DD: There are two key insights. The first one was understanding how farmers think about what they’re doing. We found that they distrust the people who make a profit from their commodity, because those are the people who have been historically cheating or oppressing them. So AgUnity never wanted to be a company that bought their produce and then sold it to someone else, because that would undermine their trust.
The other insight involved how to design a user experience that works for farmers who’ve never had technology before. Because they’ve never had a phone before, they have a hard time knowing if anything is wrong – and even if they did, they wouldn’t tell us because they assume that we know better than them. So you can’t ask them for feedback on a user interface, because you could make something completely dysfunctional and they would probably tell you it’s perfect, since they assume that they must be making a mistake.
The only way to really understand what works and what doesn’t is to give them the phone (or a trial solution), then watch what they do. By seeing when they’re struggling, you can adapt the interface. It’s much more difficult than in a Western environment, where you can go to the users and they will tell you, “This doesn’t work” or “You need to change this.” You don’t get that sort of feedback in most rural smallholder communities, so you have to actually live with them in order to be able to design a user experience that works for them.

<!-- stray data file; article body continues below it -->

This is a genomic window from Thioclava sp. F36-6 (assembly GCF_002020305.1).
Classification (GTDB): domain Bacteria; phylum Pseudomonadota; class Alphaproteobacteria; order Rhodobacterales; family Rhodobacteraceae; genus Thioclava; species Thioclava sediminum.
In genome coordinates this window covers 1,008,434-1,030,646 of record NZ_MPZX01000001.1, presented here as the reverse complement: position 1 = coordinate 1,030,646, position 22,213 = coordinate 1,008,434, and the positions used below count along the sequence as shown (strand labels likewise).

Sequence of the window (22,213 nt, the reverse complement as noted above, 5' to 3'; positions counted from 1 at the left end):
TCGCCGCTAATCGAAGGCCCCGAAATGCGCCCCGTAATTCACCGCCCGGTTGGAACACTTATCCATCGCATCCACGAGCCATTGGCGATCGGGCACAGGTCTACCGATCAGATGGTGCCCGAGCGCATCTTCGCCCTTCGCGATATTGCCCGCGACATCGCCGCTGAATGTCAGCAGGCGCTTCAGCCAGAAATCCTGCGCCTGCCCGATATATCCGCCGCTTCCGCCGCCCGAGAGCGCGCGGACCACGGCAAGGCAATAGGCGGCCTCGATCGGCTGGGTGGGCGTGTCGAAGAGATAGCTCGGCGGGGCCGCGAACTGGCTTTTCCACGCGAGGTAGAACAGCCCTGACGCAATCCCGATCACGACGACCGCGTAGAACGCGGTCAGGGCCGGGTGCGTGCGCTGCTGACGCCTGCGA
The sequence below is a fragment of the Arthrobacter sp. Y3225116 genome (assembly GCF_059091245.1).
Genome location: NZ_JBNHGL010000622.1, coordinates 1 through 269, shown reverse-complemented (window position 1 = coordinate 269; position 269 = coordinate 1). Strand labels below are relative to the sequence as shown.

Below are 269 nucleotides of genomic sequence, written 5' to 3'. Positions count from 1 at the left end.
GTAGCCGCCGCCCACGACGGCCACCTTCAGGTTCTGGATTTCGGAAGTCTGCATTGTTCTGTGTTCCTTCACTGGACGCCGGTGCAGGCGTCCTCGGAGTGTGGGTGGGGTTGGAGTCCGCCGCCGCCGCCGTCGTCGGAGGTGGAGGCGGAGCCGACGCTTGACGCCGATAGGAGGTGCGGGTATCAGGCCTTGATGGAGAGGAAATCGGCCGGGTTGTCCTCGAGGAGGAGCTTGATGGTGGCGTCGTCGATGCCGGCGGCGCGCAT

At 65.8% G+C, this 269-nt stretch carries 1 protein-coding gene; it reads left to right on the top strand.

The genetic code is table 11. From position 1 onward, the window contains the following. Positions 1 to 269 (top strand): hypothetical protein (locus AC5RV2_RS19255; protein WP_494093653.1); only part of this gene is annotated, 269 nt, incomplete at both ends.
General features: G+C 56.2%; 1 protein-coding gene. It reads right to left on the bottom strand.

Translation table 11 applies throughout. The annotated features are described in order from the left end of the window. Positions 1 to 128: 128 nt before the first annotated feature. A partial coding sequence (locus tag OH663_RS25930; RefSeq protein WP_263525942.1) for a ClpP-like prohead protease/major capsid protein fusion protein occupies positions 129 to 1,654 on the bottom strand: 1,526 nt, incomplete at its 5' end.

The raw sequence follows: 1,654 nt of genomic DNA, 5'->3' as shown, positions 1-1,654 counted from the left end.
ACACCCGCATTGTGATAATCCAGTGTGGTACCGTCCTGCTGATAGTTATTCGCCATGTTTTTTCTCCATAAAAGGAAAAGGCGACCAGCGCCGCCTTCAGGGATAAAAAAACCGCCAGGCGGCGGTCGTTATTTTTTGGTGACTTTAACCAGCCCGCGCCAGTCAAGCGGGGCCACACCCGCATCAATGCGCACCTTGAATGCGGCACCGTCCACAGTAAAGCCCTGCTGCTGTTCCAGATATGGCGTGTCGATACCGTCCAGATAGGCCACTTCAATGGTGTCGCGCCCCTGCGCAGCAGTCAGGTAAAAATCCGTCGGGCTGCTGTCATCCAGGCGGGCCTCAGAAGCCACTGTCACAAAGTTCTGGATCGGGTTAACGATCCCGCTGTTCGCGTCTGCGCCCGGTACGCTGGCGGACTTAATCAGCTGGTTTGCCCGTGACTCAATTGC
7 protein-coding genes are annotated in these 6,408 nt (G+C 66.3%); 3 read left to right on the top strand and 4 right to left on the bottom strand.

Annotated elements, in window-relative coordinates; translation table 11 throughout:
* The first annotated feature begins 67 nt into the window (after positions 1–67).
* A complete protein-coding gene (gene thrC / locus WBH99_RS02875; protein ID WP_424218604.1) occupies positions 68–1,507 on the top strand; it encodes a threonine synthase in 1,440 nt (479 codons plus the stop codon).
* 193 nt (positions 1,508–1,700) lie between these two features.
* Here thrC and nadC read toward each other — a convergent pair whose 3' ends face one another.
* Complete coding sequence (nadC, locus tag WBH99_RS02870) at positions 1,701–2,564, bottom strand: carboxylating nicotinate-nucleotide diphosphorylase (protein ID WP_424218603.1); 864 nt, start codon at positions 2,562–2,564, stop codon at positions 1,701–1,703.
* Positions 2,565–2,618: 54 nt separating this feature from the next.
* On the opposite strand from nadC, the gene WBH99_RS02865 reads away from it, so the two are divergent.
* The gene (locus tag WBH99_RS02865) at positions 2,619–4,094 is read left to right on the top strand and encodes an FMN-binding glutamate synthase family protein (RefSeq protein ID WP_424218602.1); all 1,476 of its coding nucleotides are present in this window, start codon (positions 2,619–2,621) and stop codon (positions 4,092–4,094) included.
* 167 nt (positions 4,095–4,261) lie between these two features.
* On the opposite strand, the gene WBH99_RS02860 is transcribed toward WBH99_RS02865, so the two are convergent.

KB: Your organization currently runs projects in Africa, Asia and the Pacific. Is there a fairly uniform application of the blockchain technology across different environments, or are the programs tailored to fit?
DD: The blockchain technology remains the same, because we use it in the transaction log: It doesn’t matter whether it’s a cocoa farmer recording the handover or a wheat farmer renting a combine harvester. That transaction, as far as the blockchain is concerned, is just a transaction.
However, the user experience and the workflow has to change for every situation. We always go in, speak to the farmers, learn what they’re doing already and try to adapt it to be exactly what they want. We’ve designed the application as a super-app, with pushable “applets” – so they can be easily customized. That’s a really critical thing that gives us a huge advantage over what most other organizations are doing.
We really have two clients: the farmers, who are our most important client, and the partner organizations that want to deal with them. So we adapt the solution from both directions.